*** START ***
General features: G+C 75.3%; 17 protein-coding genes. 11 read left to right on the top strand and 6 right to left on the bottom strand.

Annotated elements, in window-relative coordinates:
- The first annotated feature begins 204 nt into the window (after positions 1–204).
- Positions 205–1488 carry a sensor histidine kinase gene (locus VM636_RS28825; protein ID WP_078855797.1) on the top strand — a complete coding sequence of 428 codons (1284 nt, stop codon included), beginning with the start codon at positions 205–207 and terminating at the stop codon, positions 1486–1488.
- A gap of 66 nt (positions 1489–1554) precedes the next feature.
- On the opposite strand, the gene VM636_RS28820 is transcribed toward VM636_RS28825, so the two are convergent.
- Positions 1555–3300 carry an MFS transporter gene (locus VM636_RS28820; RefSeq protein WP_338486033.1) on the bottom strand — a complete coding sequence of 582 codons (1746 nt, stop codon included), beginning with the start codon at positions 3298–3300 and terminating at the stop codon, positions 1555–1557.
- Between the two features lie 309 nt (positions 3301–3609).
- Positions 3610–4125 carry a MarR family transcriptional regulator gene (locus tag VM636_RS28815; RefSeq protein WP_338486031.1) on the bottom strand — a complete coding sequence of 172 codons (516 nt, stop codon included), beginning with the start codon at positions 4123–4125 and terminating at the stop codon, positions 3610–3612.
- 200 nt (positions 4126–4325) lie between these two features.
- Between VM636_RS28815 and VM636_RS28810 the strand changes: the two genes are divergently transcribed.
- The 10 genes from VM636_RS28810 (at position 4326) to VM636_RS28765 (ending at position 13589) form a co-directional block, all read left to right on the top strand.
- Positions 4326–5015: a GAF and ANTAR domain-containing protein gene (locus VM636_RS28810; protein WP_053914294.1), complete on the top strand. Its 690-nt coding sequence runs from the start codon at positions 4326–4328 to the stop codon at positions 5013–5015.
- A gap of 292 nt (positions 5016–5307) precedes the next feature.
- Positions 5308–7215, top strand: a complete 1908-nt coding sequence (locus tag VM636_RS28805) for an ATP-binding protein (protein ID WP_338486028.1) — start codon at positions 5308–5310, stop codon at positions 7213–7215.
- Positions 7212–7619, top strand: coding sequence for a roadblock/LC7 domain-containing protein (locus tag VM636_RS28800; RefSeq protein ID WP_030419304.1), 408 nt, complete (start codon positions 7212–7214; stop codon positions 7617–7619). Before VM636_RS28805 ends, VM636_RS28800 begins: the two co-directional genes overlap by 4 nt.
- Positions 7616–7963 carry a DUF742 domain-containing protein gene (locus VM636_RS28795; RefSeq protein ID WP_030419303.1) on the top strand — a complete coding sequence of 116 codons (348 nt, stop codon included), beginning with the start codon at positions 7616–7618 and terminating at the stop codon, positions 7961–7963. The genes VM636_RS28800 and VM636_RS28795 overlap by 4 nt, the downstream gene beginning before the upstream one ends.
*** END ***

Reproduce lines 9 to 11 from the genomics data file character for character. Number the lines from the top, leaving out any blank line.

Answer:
- Positions 3610–4125 carry a MarR family transcriptional regulator gene (locus tag VM636_RS28815; RefSeq protein WP_338486031.1) on the bottom strand — a complete coding sequence of 172 codons (516 nt, stop codon included), beginning with the start codon at positions 4123–4125 and terminating at the stop codon, positions 3610–3612.
- 200 nt (positions 4126–4325) lie between these two features.
- Between VM636_RS28815 and VM636_RS28810 the strand changes: the two genes are divergently transcribed.